It’s fairly easy, and a construct of existentialist philosophy.

There are two branches of explanation to the meaning of life. These are broken down into consequences and content. Consequences would be an expectation that life is building up to an ultimate goal, or that anything a human being does has an inevitable consequence and meaning. On the other side is content, where the meaning is within life itself.

Now under each of these categories there is a subjective and objective explanation as to the meaning of life.

Subjective Consequence

This is best described in religion. Instead of confronting the meaning of life, or looking for it in consequence that can be measured or observed, we look beyond our own world and explanation into the heavens. Thus the meaning of life is not discovered or attained until death, and then it is only subject to a deity or other religious belief. The problems with this are the same old problems with religion when discussed in a philosophical context. There is the problem of God and the status of God as evil or good, the notion that one must die to know, and the lack of any kind of reasonable evidence in our everyday experience.

Objective Consequence

Rocks. This is how my professor in existentialist philosophy put it. Objectively, that is using evidence in the real world, and observed logical conclusions, the consequences of our actions are just a different pattern of atoms. If I decide to throw my pencil across the room, then it is across the room. If not, then it is still here. The consequence of such actions, in context of the meaning of life, is that when all is said and done and billions of years have passed, rocks in outer space may be in a different place.

Subjective Content

The meaning of life is whatever makes me happy and whatever I see as valuable to me. This sounds like a reasonable claim. However, it is not. This is a leap away from the question, avoiding the meaning of life by assigning value to meaninglessness. It is the path of empty desire. Self fulfilling and is more of a distraction than anything else.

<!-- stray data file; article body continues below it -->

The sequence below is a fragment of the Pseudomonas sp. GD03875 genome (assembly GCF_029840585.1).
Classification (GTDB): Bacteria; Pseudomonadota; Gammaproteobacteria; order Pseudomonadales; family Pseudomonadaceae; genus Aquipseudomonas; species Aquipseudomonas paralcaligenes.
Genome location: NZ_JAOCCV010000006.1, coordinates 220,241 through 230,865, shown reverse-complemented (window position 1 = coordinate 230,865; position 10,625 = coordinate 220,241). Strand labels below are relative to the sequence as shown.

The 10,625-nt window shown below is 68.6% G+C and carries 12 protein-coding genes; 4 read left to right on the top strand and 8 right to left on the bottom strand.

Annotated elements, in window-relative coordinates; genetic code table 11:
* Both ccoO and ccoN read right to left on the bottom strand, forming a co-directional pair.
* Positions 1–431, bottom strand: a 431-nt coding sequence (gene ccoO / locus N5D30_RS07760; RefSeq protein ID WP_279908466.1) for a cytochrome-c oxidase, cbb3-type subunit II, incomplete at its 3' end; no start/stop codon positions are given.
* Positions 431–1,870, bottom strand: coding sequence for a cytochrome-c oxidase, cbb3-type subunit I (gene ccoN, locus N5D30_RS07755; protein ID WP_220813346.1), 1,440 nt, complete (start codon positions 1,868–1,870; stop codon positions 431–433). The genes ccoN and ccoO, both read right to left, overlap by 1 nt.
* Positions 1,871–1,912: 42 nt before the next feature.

Objective Content

Meaning comes from everyone around us, and is evaluated objectively and logically. The ultimate truth of which comes with death. Everyone dies. Therefore the one objective and most reasonable answer for the “Meaning of Life” is death itself.

Makes you feel all warm and fuzzy, huh? Those existentialist are sure the life of the party.

One Reply to “The Meaning of Life

  1. At long last, the centuries of debate is over! The messiah has arrived and all questions have been put to rest! Now let me fix you mistakes.

    An interesting note here is the similarity between the conclusions derived from the first and last viewpoints, although it may be because of the cursory explanations offered here. It should be stated that death gives meaning to life because if there were no death, there would be no impetus to action, no need for memory, no need for life, again taking us back to survival as the basic element for the meaning of life. As opposed to being validated by some suspect continued existence, a viewpoint that denies life itself by seeing it as, more or less, a tedious ‘test’ to a greater existence, who’s meaning is…insert myth here.

    I myself subscribe to the subjective content analysis, but rather than seeing it as avoiding the question, I see it as the most rational answer. The rebuttal is that value is being assigned to meaninglessness, but in fact, what has meaning or value in the universe? The universe is itself neutral. Good and evil exist only in the human mind, themselves being values painted on an indifferent world. Humanity itself creates and brings the idea of value, the experience itself being subjective, so that the values that are assigned, and with them, the meaning of each personal life follows.

    As far as being a distraction, that implies meaning somewhere else, from which we are being distracted, which, since the world is meaniningless, is not true. Empty desires is a subjective assignment of value as well, and as a conscious observer everyone is allowed to choose that for themselves. Self-fulfilling is a noble trait; to go and become to the best of one’s ability in any endeavor should be on the list of everyone’s lifetime meaningful things to-do list.

    And suddenly out of meaninglessness, meaning is born. The universe gives way to life, and life gives back meaning to the universe.

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